For every nomination which warms the cockles of your heart there will be dozens of omissions which are completely outrageous and terribly short-sighted of the academy, only in your humble opinion of course. For me there’s not enough love for Drive and Olivia Colman has been robbed, robbed blind I say! I’m sure you have your own opinions, but how can they be as important as mine?

A Few Surprising Screenplays
The fact that fantastic Iranian film A Separation and delightful silent film The Artist are both nominated for Best Original Screenplay, a category normally filled with English scripts filled with dialogue, shows a fun bit of diverse nominating from the academy. It brings to mind the fact that the only time Buffy was nominated for a Golden Globe for writing was for the almost silent episode Hush. For anyone not sure why I’m rambling about Buffy, why not have a look at what the script for The Artist looks like, you can download it here.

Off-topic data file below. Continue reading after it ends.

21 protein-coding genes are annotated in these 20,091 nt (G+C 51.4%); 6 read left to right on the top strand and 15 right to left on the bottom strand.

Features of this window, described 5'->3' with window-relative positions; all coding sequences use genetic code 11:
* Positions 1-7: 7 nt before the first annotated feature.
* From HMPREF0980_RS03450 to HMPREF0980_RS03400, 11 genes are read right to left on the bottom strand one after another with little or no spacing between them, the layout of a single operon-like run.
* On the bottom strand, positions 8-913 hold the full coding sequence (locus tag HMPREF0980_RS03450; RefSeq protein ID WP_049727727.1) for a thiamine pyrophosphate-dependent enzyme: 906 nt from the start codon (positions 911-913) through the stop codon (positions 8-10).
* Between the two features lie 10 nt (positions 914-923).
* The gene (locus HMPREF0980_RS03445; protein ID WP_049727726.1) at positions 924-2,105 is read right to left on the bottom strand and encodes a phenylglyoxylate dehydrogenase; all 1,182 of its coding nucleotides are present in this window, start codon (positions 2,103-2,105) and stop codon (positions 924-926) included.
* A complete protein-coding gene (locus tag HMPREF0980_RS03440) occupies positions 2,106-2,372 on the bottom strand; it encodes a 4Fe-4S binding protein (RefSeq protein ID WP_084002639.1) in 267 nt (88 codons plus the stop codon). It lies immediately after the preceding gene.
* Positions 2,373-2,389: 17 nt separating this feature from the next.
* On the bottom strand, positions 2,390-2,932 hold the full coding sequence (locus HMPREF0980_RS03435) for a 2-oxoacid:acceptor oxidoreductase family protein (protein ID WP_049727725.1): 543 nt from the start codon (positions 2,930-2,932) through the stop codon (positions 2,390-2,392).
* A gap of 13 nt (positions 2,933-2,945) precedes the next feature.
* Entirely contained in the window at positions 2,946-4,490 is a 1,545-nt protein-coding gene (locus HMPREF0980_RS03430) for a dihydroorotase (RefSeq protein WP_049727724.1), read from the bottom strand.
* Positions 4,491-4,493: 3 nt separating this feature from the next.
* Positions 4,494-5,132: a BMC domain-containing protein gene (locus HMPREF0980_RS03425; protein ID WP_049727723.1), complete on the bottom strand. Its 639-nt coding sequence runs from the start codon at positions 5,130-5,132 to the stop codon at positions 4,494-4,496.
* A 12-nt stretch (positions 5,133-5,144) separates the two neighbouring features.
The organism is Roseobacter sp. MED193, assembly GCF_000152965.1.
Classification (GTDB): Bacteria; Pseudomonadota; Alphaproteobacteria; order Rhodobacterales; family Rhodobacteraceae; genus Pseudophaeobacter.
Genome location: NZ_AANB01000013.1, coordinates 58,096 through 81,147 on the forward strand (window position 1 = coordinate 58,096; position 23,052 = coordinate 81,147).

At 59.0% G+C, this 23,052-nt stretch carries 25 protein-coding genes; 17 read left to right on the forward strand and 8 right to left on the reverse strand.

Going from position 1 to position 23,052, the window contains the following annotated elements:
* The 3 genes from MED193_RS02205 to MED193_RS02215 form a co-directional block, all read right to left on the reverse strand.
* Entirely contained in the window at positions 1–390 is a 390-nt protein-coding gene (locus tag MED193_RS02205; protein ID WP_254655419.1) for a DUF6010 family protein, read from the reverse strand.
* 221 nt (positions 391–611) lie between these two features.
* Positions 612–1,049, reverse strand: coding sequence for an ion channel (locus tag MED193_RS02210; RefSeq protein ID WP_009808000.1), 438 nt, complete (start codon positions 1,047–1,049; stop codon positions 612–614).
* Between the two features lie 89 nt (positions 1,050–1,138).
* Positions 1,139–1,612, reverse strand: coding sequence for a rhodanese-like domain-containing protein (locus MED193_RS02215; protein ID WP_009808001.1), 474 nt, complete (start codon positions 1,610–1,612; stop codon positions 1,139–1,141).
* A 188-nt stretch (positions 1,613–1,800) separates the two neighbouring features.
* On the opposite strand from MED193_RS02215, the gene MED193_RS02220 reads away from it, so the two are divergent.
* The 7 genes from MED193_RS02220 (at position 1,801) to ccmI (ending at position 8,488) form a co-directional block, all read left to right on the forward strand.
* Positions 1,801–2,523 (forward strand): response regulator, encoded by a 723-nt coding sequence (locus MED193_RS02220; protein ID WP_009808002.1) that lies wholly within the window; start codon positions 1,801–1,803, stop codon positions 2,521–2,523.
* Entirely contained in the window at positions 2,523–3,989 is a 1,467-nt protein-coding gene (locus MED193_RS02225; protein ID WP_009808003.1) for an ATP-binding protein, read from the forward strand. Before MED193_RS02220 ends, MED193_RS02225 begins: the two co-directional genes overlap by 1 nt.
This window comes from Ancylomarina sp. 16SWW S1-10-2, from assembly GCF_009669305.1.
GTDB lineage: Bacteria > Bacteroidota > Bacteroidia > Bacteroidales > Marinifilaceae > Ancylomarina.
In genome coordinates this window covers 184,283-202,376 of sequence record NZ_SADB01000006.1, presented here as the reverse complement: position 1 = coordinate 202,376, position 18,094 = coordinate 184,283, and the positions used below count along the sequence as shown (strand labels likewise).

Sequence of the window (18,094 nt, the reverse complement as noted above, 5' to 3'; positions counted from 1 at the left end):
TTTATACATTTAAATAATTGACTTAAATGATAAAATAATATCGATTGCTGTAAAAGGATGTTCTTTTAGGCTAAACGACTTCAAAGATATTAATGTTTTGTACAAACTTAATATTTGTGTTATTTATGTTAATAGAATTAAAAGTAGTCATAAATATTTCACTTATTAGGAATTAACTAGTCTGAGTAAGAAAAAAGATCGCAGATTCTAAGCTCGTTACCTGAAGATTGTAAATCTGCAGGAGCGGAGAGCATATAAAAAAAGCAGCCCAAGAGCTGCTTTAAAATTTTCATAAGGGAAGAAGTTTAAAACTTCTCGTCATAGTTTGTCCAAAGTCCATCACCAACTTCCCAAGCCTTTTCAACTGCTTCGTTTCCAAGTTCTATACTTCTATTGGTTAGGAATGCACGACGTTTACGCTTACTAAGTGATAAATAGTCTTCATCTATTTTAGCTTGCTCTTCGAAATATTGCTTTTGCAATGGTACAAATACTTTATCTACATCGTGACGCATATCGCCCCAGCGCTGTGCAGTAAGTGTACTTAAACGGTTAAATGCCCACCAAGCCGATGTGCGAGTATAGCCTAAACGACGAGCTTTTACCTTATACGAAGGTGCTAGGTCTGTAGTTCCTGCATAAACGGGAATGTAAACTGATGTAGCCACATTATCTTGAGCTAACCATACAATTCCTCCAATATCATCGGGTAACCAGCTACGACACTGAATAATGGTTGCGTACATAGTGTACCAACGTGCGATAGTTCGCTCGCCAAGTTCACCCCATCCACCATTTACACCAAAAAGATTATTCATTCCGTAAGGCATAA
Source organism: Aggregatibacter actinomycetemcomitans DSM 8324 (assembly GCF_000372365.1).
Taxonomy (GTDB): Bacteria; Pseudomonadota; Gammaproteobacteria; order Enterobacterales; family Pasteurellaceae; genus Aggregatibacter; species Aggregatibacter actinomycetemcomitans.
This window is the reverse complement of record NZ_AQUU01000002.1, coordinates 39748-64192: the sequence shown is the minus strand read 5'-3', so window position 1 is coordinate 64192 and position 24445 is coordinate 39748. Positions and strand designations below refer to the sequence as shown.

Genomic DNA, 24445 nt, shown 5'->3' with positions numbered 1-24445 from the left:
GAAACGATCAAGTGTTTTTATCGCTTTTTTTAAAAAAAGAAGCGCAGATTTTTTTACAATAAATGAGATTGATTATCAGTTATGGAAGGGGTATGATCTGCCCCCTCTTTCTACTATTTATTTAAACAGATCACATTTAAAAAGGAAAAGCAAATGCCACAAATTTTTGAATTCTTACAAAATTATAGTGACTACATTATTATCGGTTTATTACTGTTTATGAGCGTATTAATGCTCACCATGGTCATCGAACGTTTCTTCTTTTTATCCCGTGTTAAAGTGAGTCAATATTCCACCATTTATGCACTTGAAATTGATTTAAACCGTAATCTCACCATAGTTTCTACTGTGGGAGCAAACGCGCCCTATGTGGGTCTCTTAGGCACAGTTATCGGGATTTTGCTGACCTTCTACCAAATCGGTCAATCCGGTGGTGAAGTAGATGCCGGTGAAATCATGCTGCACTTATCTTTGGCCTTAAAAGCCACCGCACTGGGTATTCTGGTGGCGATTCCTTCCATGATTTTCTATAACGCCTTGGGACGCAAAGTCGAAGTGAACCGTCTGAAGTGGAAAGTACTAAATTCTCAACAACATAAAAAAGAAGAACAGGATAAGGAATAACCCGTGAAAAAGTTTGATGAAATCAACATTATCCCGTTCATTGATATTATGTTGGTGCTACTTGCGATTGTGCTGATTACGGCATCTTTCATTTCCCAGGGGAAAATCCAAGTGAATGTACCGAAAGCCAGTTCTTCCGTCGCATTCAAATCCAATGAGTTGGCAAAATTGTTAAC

The Difference Between Sound Mixing and Sound Editing is…
The same as the difference between Drive and Moneyball, apparently. These two categories, for Sound Mixing/Editing, have always baffled me and no more so than this year where they share a fourfilmnomineecrossover.

Is the Animated Feature Oscar Just for Kids?
I had a theory that Best Animated Feature only goes to the most accessible end of the animated film genre. With a few “proper” animated films on the shortlist, Chico & Rita and A Cat in Paris among them, I look forward to being proven wrong. The absence of Cars 2 from the list gives me hope.

If nothing else, at least we’ll get to see this fella again (I hope):